During flu season, workplaces offer flu shots to employees, hang posters with tips for guarding against the flu and preventing its spread, and educate employees to recognize early symptoms. Employers do not wait helplessly for employees to get sick; they proactively invest in and implement these evidence-based prevention measures to keep their workplaces healthy and productive.
Why don't we address harassment in the workplace like we do the flu, with this same prevention-focused approach?
Research indicates that the incidence of workplace harassment has reached epidemic proportions. And given the broad impact of harassment on the health and well-being of survivors, organizational cultures, and business outcomes alike, the urgency to act is needed. As HR professionals, it's critical that we all work to help our organizations prevent damaging incidents such as sexual harassment from occurring in the first place—even if these incidents stem entirely from behaviors and attitudes rather than viruses or contagions.
Get the Training Right
Traditional harassment prevention training focuses on the wrong symptoms. Historically, harassment prevention training has been used as a defense mechanism against legal action, designed to discourage harassment by informing managers and nonmanagers of its illegality and how to report it. In other words, traditional training viewed lack of knowledge about what harassment looks like as what ailed workplaces.
Because those who harass are often repeat offenders, and their abusive actions generally get more severe over time, the need to stop this behavior early is imperative. However, single training sessions on the definition and consequences of sexual harassment have been shown to be largely ineffective at changing attitudes and actions, and this may be particularly true for those who are engaging in the most harmful or problematic behaviors. Given the outdated nature of the current training model, a more effective approach is to focus on workplace culture and, specifically, unhealthy norms in our workplaces that may be fostering harassment.
Harassing behavior is often reinforced by some of the same social norms that keep bystanders from intervening on the part of those being harassed: a misconception about what is socially acceptable to co-workers. This misperception often causes bystanders to avoid stepping in out of fear that they won't be supported by their colleagues. This inaction then affirms the harasser's (mistaken) belief that his or her behavior is socially supported. And so the cycle of harassment in the workplace continues.
Most employees, however, want to work in a safe, respectful environment and have healthy relationships in the workplace. Harassment prevention training and workplace communication should embrace this desire and rally the healthy majority toward a positive, mutually beneficial goal: ending harassment at work.
To achieve that end, turn to these techniques: social norms marketing and bystander intervention. They are used on academic campuses to prevent sexual assault and have been found to decrease incidents of sexual violence while increasing students' confidence and intention to intervene to prevent assaults.
In organizational environments, social norms marketing and bystander intervention training work by addressing the social norms that typically prevent bystanders from intervening. These include a lack of knowledge of what to do or say when they witness concerning behavior, fear of embarrassment, and a widespread underestimation of others' desire and willingness to help. Overcoming these barriers can be achieved through a combination of harassment prevention training and, like the "cover your cough" slogan and posters used during flu season, messaging campaigns that engage employees to be a part of the prevention solution.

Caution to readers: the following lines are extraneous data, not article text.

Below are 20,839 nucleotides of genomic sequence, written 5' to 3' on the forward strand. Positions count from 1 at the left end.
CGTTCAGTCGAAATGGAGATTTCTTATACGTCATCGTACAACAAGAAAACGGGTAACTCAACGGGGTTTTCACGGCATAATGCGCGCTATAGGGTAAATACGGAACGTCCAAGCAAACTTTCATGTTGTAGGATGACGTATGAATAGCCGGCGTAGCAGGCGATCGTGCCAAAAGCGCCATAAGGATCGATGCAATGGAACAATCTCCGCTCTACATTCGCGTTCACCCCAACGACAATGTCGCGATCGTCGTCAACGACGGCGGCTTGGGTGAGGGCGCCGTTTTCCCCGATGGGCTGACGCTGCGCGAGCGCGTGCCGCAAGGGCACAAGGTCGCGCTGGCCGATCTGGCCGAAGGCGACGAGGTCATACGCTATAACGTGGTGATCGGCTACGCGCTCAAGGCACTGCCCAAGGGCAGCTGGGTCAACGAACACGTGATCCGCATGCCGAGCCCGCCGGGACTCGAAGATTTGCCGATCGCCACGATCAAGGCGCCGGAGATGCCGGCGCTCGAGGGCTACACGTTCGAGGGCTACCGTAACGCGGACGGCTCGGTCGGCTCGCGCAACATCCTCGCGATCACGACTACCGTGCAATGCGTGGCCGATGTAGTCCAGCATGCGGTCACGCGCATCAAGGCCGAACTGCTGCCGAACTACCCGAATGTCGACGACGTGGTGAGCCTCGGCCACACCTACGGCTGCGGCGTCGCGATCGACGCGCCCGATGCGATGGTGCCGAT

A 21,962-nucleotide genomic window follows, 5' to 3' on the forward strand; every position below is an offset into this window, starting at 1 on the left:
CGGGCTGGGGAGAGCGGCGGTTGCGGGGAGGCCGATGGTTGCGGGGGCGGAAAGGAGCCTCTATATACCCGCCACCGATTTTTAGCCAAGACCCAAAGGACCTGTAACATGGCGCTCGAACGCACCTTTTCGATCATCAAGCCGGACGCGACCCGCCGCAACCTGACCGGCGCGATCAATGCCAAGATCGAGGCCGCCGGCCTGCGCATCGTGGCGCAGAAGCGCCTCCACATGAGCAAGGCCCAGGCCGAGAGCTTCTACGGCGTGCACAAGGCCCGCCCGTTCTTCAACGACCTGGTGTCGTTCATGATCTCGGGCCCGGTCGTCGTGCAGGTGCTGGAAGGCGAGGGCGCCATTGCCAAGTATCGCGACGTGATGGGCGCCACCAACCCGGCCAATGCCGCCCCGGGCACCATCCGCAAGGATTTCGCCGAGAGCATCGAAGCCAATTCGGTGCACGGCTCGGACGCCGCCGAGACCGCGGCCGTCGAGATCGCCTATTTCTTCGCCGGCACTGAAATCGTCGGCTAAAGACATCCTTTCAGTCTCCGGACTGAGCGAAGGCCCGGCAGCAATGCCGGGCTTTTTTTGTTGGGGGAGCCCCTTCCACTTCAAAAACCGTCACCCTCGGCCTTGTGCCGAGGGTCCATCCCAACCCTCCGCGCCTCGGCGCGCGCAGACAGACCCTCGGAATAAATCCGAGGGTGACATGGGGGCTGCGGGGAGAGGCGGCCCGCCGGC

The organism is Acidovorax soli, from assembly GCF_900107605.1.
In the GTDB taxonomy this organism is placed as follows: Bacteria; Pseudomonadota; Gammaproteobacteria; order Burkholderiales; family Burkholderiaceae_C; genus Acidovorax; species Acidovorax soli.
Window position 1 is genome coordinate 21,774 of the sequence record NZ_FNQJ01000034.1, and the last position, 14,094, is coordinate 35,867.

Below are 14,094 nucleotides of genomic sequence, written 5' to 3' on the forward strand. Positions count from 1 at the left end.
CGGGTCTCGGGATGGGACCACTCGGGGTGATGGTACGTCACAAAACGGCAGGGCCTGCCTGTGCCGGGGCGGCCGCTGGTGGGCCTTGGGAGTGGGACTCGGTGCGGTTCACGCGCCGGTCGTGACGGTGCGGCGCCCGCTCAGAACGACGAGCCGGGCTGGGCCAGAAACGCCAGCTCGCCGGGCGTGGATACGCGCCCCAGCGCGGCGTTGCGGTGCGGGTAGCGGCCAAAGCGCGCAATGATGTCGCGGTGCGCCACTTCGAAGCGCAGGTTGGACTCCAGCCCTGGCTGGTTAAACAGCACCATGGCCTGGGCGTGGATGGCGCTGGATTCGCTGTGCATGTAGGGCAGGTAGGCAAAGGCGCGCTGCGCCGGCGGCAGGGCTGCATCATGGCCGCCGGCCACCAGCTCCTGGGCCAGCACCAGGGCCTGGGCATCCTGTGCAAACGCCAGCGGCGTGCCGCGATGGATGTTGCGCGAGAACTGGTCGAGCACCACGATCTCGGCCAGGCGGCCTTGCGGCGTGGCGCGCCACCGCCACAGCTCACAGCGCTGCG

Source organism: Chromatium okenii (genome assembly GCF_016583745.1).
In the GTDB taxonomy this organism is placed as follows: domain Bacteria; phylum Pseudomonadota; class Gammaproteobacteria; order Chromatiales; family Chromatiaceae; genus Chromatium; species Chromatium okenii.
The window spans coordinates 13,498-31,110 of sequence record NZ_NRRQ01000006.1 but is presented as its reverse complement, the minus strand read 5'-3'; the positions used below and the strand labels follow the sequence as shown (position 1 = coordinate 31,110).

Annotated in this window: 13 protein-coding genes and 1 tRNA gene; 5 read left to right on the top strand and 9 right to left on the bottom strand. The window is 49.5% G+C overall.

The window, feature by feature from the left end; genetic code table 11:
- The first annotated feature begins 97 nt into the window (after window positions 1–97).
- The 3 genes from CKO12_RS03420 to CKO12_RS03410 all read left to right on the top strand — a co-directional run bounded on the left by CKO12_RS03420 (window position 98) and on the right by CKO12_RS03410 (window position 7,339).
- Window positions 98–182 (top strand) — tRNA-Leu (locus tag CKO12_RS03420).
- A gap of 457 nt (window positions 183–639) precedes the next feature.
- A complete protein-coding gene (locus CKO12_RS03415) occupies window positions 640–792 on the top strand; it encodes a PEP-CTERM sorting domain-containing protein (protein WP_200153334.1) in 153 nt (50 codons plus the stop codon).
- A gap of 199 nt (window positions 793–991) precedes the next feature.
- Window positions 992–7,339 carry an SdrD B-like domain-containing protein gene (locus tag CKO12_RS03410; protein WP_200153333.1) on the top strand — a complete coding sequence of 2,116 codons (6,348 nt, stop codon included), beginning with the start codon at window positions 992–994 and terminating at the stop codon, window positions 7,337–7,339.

Gather the Data
Organizations cannot address a problem that they can't define. Indeed, even the most robust, innovative harassment prevention programs will be ineffective if they are designed to address a problem that an organization doesn't have.
Like the Centers for Disease Control and Prevention (CDC), which monitors data year-round to determine which flu strains should be the focus of the next vaccines, workplace climate surveys should be used to measure employee knowledge, attitudes, perceptions and behaviors related to harassment, so organizations can know how or where to focus their resources. So, for example, if employee responses to a climate survey indicate employees are uncomfortable intervening if they see a co-worker being harassed, the employer could then launch a focused communication campaign to address this discomfort and encourage actions that protect workplace culture.
Root Out the Reasons
Despite its growing efficacy, training itself is only one component of a comprehensive harassment prevention program.
Beyond better educating employees and empowering them to be a part of the solution, employers must address the reasons why the vast majority of those who experience harassment never file an official complaint. This, again, requires collecting data to reveal what those reasons are for a particular department or organization—and then using that data to create robust and consistently enforced anti-harassment and anti-retaliation policies; multiple reporting channels; and transparent, objective investigation procedures. And, of course, these policies and procedures must be supported by visible and meaningful investment on the part of leadership and a commitment to holding each other accountable for actions that violate the organization's values or policies.
It is through these efforts that we can inoculate an organization against harassment: by establishing an organizational culture that is intolerant of its occurrence and supportive of those who experience it.
Elizabeth Bille is senior director of harassment prevention at EVERFI in Washington, D.C.